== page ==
Saturday 17 November 2018

Adult fairy tale with a sobering edge

  • The Red Shoes, Gate Theatre, Dublin
  • Bang Bang, Bewley’s Cafe Theatre, Dublin
  • Two of Clubs, Theatre Upstairs,Eden Quay Dublin
'The Red Shoes' is a superbly entertaining adult fantasy
'The Red Shoes' is a superbly entertaining adult fantasy

Emer O'Kelly

Fantasy with a little cynicism makes for a sparkling dish.

Take a small dash of cynicism, a medium pot of fantasy, a large helping of imagination and a dash of nastiness. That's the recipe for The Red Shoes, Nancy Harris's version of the 19th Century Hans Christian Andersen fairy tale. The bromide of all original fairy tales (the brothers Grimm are horrendous in their cruelty) is usually reduced to a sickly sweet slop nowadays and Harris's work is only trotting after their brimstone, but her take on the story of the shy orphan who longs for pretty red shoes only to have her wish granted with horrible retribution for her presumption, is very much an adult fantasy of tough self-determination.

Sixteen-year-old Karen, adopted by the socially ambitious Mr and Mrs Nugent to forward their social climbing, timidly hopes for a happy future. Mrs Nugent has other ideas, only for the elderly housekeeper Mags, long downtrodden, to step forward to help the youngster.

But when Sylvester, the maker of magic shoes enters the scene, Karen must face the reality of courage. Passion has a price, and putting your head above the parapet doesn't necessarily bring happiness: but it does bring a kind of pride, the satisfaction of taking control of your own destiny however flawed it may be.

With the help of artful and almost cruelly aware direction from Selina Cartmell, The Red Shoes ably pricks many a balloon as well as puncturing hypocrisy and greed. That it does it superbly entertainingly, with humour that at times is quite vicious, and a compassion for the welter of confusion in which we must live, adds up to an adult fantasy that can well double as a rough-cast moral kick in the pants.

Monica Frawley's set and costume designs are nothing short of superbly brazen and over the top, lit by Paul Keogan.

Liz Roche is responsible for the pitch-perfect choreography to a score by Marc Teitler.

The cast is headed by Stephanie Dufresne as Karen, mainly a dancer's role. Owen Roe and Marion O'Dwyer are hilarious as the ghastly Mr and Mrs Nugent, with David Pearse the epitome of slieveen-ism in the separately nasty roles of Sylvester and the local pastor-on-the-make (financial, of course). Rosaleen Linehan is a touching Mags, and Paul Mescal scores a real hit as the Prince who is anything but the answer to a maiden's prayer.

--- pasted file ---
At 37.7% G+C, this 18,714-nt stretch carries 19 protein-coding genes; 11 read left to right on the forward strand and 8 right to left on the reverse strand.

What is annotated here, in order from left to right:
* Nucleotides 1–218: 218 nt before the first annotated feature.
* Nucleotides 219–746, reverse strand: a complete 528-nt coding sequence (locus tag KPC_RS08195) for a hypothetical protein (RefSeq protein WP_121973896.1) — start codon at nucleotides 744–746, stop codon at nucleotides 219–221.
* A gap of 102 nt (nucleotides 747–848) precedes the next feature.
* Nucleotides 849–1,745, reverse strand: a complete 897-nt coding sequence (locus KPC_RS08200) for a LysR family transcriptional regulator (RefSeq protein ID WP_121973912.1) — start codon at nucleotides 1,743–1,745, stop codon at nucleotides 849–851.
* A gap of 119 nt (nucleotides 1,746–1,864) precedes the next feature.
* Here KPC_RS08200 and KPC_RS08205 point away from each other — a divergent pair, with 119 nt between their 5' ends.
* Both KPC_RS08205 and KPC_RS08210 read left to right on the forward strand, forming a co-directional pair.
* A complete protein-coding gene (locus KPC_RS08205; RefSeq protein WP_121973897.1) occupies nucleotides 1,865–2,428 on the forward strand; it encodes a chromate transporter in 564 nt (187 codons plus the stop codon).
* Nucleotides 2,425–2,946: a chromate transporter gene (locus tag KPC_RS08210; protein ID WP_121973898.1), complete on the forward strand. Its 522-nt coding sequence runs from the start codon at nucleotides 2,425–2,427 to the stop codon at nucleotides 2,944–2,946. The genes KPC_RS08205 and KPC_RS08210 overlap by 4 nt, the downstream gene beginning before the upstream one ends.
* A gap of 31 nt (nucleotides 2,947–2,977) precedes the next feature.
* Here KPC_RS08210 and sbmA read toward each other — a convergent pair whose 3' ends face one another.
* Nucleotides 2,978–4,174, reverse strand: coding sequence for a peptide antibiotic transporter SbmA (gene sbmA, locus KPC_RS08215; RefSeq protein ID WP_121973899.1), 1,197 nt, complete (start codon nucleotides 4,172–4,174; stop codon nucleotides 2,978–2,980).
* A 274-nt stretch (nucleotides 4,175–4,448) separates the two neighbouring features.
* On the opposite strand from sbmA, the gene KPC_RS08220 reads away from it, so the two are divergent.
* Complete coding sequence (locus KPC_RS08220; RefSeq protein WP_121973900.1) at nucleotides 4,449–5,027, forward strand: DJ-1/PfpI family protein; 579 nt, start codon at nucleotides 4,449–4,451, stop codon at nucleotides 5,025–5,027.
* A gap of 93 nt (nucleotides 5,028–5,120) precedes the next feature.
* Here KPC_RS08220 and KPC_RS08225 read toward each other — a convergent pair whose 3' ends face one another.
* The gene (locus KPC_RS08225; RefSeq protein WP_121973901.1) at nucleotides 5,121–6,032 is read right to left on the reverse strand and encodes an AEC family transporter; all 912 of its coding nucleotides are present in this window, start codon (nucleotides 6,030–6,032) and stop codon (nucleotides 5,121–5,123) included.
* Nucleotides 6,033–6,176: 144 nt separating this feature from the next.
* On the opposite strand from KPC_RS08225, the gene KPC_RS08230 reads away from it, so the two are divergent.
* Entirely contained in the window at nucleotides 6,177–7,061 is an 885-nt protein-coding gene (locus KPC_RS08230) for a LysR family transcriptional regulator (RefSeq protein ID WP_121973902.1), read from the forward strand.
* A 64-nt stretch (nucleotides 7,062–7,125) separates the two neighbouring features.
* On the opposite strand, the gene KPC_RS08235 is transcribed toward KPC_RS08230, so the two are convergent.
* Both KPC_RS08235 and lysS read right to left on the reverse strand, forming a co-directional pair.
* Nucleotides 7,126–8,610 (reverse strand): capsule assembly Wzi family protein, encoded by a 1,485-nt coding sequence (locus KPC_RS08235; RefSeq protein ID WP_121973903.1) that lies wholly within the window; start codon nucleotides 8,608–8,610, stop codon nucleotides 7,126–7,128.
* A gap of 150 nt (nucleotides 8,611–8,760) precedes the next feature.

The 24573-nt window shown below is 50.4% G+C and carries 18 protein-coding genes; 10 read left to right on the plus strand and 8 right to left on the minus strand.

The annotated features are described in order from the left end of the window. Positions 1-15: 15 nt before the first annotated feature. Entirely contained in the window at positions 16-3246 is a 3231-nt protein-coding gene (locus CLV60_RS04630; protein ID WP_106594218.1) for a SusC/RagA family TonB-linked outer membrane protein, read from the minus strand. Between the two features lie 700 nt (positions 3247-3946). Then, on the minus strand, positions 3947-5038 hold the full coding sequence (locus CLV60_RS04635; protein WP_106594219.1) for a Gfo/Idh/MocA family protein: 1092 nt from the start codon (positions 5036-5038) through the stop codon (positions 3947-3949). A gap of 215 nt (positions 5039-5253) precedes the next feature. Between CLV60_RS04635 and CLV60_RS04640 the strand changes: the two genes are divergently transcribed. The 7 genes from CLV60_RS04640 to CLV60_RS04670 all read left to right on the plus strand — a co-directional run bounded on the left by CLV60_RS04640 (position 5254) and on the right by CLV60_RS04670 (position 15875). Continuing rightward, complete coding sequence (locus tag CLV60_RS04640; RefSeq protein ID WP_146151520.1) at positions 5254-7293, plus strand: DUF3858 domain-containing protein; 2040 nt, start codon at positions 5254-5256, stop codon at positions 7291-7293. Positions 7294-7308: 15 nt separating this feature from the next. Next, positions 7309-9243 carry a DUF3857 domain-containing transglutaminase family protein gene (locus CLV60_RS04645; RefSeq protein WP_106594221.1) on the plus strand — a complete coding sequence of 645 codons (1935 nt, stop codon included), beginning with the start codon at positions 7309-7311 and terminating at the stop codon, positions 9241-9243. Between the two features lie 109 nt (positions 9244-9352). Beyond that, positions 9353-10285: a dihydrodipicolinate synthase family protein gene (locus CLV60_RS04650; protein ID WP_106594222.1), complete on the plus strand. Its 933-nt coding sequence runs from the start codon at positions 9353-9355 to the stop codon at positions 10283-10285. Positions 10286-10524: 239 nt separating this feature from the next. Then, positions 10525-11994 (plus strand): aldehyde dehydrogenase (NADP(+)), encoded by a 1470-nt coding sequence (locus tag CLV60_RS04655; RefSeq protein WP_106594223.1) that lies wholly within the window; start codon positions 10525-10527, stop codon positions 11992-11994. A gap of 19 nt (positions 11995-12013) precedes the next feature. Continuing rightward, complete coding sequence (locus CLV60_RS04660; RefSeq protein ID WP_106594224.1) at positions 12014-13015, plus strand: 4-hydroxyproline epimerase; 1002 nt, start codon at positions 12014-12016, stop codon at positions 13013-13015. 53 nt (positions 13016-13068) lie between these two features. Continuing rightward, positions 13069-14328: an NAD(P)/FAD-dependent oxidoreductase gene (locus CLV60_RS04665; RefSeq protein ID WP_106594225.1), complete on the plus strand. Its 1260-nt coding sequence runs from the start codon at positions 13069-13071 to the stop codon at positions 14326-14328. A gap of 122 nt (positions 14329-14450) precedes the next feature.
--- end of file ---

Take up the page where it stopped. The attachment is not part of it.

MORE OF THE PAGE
If you have a heart to break, it will break at Dermot Bolger's exquisite little tragi-comedy Bang Bang and Pat McGrath's equally exquisite performance as one of Dublin's most legendary characters.

It's set in 1980, apparently the year Bang Bang, alias Thomas Dudley, died in a home for the blind in north Dublin. He had spent his life hopping on and off bus platforms, swinging perilously from the bar as he took aim with his trusty rusty key, shouting "bang! bang!" at passers-by, in his mind's eye cast as rustlers, cardsharpers and dirty deal-doers in Dodge City.

Bolger tells a story of unspeakable deprivation and hardship, eased only by the magic of fantasy. Bang Bang was put in a Cabra orphanage at the age of seven, to be reared to love God through the joy of being beaten half senseless by the priests he calls "gospel sharks" in the black house with the locked doors. Pitched out at 16, illiterate and not quite "all there" he began his life as a gun-slinger in the Bohemian Cinema where he saw his first western.

Housed in old age in Oliver Bond flats, he was used mercilessly by young drug dealers and addicts who pitched there, occasionally giving him a bottle of stout. Bang Bang calls the scars on the addicts' arms "snake bites" and weaves fantasies even about them. Until the social workers and the gardai come, and he is moved into his final home.

McGrath's performance is a gem, oozing child-like loving innocence, always underlaid with fear and loneliness, and is a fitting tribute to a touching piece of our past.

It's directed by Mark O'Brien in a co-production with Axis Ballymun.


Jessica Leen's Two of Clubs has extraordinarily high ambitions, and an awful lot of them are achieved, or come close to being achieved.

The play is a musical two-hander telling the story of a girl from Cork who runs off to join the circus… well, actually to New York, with the ambition of becoming a singer. She doesn't fall into the hands of white slavers, but into the arms of a smitten young man from her home town. A very modest if slightly sleazy success follows as a jazz singer.

But Polly becomes pregnant, and as it's 1941 and Johnnie can't find work, he joins up after Pearl Harbour and is sent overseas, leaving Polly alone and with her career not exactly flourishing.

After the war, real life and its troubles crowd in, in a bittersweet tale of reality overcoming romance and ambition. The whole thing hangs together extremely well, even if Leen, who also plays Polly, tries to crowd too much into the single hour of stage time.

Leen has an impressive emotional range as Polly, and performing her own jazz score she displays a fairly dazzling voice, while she is well supported by Darragh Shannon as Johnnie.

There's an inventive and atmospheric night club set by Naomi Rossini, and direction is by Ronan Dempsey.

It's an Nth Degree production.

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